Please describe how your personal background informs your decision to pursue a graduate degree. Please include information on how you have overcome barriers to access opportunities in higher education, evidence of how you have come to understand the barriers faced by others, evidence of your academic service to advance equitable access to higher education for women, racial minorities and individuals from other groups that have been historically underrepresented in higher education, evidence of your research focusing on underserved populations or related issues of inequality, or evidence of your leadership among such groups.
Note that if you want to be a graduate student at Berkeley, it’s not nearly enough that you personally add to the “diversity” of the graduate student body. You must also demonstrate that you have been out dynamiting social barriers to liberate others. You need a story about what you have done so far “to advance equitable access to higher education for women, racial minorities and individuals from other groups.”
Would Berkeley really reject a brilliant astrophysics student or a promising philosopher who replied, “Sorry. Not my thing. I have focused on my studies and advancing the frontiers of knowledge and inquiry in my field, not on social reform. In any case, I would have thought that ‘advancing equitable access’ isn’t relevant to my application."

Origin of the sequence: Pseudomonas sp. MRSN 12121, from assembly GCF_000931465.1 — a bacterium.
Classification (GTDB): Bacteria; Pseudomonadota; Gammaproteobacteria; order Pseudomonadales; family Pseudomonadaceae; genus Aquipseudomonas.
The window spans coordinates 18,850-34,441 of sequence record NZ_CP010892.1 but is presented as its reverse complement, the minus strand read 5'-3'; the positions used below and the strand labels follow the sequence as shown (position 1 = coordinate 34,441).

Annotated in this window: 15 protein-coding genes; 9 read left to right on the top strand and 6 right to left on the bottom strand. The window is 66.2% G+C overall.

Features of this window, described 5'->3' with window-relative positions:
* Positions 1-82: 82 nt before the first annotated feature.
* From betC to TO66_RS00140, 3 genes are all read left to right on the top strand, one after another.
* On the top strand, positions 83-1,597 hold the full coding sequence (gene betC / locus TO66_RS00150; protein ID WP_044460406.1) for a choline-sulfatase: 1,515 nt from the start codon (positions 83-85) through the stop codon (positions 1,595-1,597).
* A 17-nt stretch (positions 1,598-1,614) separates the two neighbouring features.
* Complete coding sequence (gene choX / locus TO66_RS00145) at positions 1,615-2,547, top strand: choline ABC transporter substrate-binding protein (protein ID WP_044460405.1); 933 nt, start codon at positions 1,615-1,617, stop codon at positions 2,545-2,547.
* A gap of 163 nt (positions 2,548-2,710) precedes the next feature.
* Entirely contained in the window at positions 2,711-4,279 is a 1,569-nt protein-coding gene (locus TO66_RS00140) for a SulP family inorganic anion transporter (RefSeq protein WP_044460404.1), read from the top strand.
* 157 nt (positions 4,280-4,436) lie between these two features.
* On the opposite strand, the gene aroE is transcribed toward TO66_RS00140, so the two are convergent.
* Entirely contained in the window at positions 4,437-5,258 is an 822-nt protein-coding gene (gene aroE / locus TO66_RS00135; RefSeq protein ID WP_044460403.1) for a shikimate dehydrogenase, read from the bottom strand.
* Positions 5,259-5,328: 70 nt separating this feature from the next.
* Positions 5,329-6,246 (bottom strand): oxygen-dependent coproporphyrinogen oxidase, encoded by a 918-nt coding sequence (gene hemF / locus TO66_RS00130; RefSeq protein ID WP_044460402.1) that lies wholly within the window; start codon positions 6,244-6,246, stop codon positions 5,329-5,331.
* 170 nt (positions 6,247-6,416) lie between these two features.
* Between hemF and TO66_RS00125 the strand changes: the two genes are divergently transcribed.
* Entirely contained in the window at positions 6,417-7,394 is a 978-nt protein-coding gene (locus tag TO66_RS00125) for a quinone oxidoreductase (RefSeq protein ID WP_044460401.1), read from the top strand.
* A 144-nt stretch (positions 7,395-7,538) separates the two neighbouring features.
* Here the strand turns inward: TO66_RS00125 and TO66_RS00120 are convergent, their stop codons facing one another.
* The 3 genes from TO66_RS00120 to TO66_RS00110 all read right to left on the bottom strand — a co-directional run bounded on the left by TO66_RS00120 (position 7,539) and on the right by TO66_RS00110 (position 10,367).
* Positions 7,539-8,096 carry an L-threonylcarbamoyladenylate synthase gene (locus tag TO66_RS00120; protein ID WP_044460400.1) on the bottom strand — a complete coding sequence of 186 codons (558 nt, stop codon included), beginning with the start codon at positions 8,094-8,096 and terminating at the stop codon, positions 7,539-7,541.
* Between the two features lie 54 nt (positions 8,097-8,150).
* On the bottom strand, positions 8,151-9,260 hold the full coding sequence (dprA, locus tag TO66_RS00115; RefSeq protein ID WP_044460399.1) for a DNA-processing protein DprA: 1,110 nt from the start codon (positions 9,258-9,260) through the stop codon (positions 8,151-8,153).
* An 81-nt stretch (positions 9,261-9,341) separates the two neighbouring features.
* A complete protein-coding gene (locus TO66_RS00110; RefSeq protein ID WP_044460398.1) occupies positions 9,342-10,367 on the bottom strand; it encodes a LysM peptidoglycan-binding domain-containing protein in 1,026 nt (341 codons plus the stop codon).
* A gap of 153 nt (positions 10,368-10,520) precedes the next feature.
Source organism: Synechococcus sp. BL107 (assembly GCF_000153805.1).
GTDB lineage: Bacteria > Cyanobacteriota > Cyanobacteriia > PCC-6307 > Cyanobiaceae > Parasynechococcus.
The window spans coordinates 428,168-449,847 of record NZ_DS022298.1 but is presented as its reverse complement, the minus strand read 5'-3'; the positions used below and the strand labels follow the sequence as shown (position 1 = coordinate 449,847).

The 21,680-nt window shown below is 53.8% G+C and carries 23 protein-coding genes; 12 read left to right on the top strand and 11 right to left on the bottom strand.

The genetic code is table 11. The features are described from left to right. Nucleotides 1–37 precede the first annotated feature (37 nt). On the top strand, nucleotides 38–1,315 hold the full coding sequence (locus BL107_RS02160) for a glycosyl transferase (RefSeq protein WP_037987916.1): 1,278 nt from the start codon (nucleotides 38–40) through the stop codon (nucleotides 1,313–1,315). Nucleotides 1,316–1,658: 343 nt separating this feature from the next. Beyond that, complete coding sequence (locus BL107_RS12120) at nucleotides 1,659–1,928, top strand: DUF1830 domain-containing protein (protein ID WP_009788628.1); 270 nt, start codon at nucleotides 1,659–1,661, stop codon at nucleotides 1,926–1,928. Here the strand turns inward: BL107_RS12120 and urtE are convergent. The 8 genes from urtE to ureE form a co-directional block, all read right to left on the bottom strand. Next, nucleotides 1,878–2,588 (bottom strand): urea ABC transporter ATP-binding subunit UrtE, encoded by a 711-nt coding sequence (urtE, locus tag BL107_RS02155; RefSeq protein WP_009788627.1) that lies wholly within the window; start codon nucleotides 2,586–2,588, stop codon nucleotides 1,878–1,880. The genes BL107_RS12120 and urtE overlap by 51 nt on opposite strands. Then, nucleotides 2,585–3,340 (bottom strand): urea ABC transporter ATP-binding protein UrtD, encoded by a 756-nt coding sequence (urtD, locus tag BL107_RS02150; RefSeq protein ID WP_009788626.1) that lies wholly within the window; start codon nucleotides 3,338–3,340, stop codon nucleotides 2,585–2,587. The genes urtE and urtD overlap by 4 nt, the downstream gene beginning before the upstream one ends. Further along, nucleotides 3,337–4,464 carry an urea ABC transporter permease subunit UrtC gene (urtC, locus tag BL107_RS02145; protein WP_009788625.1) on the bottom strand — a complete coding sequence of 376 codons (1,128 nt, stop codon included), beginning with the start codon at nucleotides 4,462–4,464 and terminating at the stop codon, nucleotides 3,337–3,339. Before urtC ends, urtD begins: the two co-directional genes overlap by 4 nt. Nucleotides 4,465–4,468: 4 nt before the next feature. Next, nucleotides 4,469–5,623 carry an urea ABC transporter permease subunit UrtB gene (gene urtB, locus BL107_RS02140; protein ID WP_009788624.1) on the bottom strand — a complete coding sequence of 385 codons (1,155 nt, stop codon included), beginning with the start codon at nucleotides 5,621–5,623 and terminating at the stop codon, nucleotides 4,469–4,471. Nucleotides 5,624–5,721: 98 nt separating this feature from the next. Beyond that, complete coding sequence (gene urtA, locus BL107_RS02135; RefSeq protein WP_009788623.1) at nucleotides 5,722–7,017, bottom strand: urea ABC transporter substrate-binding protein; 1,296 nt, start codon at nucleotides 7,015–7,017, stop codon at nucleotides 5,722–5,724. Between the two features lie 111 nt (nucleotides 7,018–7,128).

Chances are that, as with the undergraduate applying to Yale, no one would be foolish enough to say this. We learn to go through the motions, appease the bureaucratic bullies that need to be appeased, and make up the stories necessary to pass gates like this. Most people accommodate. But that’s not to say that these rhetorical choke points have no effect. They teach the would-be student to whom and to what to bow. They enunciate the doctrines towards which the privately dissenting must be hypocritical and that the rest learn to accept as the piety of the age.
The Berkeley graduate application amounts to a requirement that the applicant prove his record as a pro-diversity activist if he want to get in. It’s a silly idea, and it is profoundly at odds with intellectual freedom, freedom of conscience, and the real purposes of education. Because of that, it is a requirement that probably won’t stand forever. “Diversity essays” are a First Amendment case waiting to happen.
Image: "Numbered notes" by Denise Chan // CC BY-SA